Redefining Melissa

Over the past week, I have had a series of interactions and experiences which separately may not have done much, but strung together really made me stop and think.

Before diving into the meat of the matter, allow me to recap my subtly inspiring week. Monday the announcement was sent to my colleagues and our boards about my impending move to Israel, which allowed me to share it here and speak about it openly. | Tuesday I had my first learning session with my Partners in Torah chevruta (study buddy) and was thrilled to get to do some serious learning with a great woman. | Wednesday I started connecting about part-time job opportunities for while I am learning, was asked to study the halachot  (laws) of head covering with a friend who is interested in learning them, and had an amazing heart-to-heart with a friend while helping her set up for her son’s Bar Mitzvah. | Thursday I attended the first gala event for a local campus chabad and met my rebbetzin doppelgänger who gave a very inspiring speech about humility, where she asserted that in order to be humble we must embrace what we uniquely have to offer the world. At the same time, I was celebrating the recognition of a good friend, mentee, and future chevruta as the amazing young leader she is. | Over Shabbat, I found myself listening to my husband learning Pirkei Avot on the balcony with a friend (sorry D and A!) and when I finished my book, I turned to Inside Outside, rather than the next novel on my list.

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Post by Melissa

So much of my identity has always been built around what I do, as opposed to who I really am.  I have let career goals define most of my adult life, and before then it was other activities I was involved in.  While these are all a part of who I am, none of them alone is me. Melissa is a dynamic person with many hats (literally and figuratively), and being able to transition amongst them and even discard ones that no longer represent where I am or where I’m going is ok, as is boxing them up and taking them down to try on periodically to see if it is time to put them back in rotation. Just as I have favorite hats and scarves because they are comfortable and steady reflection of me, so to do I need to push the boundaries and try something new once in a while.

The decision to learn in Israel was very difficult for me.  The idea of wearing the hat of a student without a degree at the end was extremely uncomfortable. I vacillated more times than I can count between getting a second masters degree (I already have an MSW), learning, volunteering, working, and every combination thereof for the two years we intend to be in Israel.  My close friends and family would ask “So, what’s the plan this week?” when we spoke, and knowing that I was changing my mind constantly.  In the end, I decided to focus on learning torah lishma (essentially, learning for the sake of learning) because it is a once in lifetime experience to learn like that in Israel.  And while I hope to have some part-time work, it is to make living more comfortable, rather than from an inexplicable need to define myself by a job.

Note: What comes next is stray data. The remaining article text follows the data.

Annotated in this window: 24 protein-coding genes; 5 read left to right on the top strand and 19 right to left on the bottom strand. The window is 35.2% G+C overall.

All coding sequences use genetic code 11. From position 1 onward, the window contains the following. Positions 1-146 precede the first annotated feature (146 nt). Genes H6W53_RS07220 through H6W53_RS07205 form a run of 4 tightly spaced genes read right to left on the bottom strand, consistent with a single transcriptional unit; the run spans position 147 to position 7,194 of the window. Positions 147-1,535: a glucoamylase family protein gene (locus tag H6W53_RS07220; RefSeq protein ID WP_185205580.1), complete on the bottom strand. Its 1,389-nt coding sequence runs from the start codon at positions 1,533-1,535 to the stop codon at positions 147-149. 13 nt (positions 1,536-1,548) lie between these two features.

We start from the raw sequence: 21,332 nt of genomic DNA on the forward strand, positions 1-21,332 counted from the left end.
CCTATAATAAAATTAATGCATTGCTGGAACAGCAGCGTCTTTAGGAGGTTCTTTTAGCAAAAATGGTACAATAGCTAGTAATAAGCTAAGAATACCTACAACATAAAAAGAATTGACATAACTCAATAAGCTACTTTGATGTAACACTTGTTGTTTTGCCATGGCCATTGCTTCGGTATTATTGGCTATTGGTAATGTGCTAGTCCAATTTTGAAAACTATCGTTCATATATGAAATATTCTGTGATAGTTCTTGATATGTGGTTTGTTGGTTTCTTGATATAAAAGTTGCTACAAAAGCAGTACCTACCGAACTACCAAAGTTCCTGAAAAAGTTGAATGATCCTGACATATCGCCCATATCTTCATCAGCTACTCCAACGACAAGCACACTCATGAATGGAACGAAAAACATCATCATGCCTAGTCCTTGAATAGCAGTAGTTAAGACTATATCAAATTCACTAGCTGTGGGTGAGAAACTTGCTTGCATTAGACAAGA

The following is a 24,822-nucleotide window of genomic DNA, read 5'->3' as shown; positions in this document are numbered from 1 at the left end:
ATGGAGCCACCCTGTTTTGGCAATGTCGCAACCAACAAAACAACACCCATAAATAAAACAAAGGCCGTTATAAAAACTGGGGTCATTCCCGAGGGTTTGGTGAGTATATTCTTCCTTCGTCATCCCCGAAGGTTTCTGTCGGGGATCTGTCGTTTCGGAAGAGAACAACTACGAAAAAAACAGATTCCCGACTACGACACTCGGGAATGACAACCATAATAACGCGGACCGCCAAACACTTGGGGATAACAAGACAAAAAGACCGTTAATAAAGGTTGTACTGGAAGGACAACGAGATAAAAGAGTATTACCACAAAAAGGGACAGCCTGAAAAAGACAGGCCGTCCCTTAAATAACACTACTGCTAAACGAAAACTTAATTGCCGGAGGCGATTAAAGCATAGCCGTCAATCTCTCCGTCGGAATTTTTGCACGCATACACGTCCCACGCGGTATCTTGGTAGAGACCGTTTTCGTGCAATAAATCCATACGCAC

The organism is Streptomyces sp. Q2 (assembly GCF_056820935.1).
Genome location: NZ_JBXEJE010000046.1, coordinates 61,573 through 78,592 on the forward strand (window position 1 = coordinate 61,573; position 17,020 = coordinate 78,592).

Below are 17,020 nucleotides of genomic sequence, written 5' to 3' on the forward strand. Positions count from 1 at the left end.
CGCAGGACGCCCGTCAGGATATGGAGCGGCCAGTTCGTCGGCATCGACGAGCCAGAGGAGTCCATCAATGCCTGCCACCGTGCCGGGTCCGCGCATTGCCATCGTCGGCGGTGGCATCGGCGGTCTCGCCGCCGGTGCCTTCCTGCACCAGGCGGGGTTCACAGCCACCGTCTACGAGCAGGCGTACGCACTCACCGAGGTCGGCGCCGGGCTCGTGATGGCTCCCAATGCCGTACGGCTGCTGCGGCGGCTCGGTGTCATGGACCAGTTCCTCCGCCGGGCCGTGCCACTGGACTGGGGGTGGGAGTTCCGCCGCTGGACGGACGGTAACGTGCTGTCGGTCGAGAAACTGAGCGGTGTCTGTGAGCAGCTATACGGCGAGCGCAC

So what did the above mentioned events of the week have to do with all of this? I found myself wanting to learn and grow and engage with my newest hat: student without a degree goal.  I am embracing this next step of my life in perfect alignment and timing.  It is as though making it public allowed me to shift and embrace it in a way I had previously been unable (or unwilling) to do. In allowing myself to make a decision and get excited about, it has permeated my life – intermingling with the components which were already present.

I am more than any one part of who I am.  I am a career oriented woman. I am an observant Jewish woman. I am a lifetime student. I am a blogger, a mentor, a relative, a wife, a future rebbetzin, and so much more.  I am all of these things, and yet none of these things.  While none of them completes me, they each add something to who I am. I am creating a new reality for myself, not defined by any one  piece of who I am, but looking to unite those things together. (I know that I mentioned on Monday that my new career goal embraces this type of blending, but it took a bit longer for it to become a part of my bigger picture.)

So while I have a bit of a road to go before I can really redefine rebbetzin, I’m excited that for the time being I can redefine myself instead.

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8 thoughts on “Redefining Melissa

      • oh, wish that i could 🙂 my oldest son is there right now – he’s in 8th grade at a schechter school and every year the 8th grade goes to Israel for 3 WEEKS!!! He’s just finishing his first week. He’s been before – he went with my hub on a congregational trip 2 summers ago, so this time he really gets to have a fuller experience, esp with his whole class (all 13 of them).

  1. Your journey just becomes more amazing, doesn’t it? Israel is going to add a whole new dimension to that. Torah for its own sake is the best kind of learning. The most liberating. ‘Don’t read harut on the tablets, rather read herut on the tablets; for no-one is so liberated as one who is engaged in Torah study.’ The two of you have no way to anticipate the growth that will happen (can happen) only in Israel. עלו והצליחו.

  2. What a great, honest post of taking personal inventory & cheshbon hanefesh! We should all be so welcome to recreating ourselves. Reb Nosson of Breslov writes that the morning blessings reflect the inyan of “hischadshus- renewal”, that every day we should truly see ourselves as a new creation, and try to live accordingly. Beautiful!

  3. What a fantastically exciting step on the journey to YOUR self. Looking forward to living vicariously through your exploration. B’hatzlacha, my friend.

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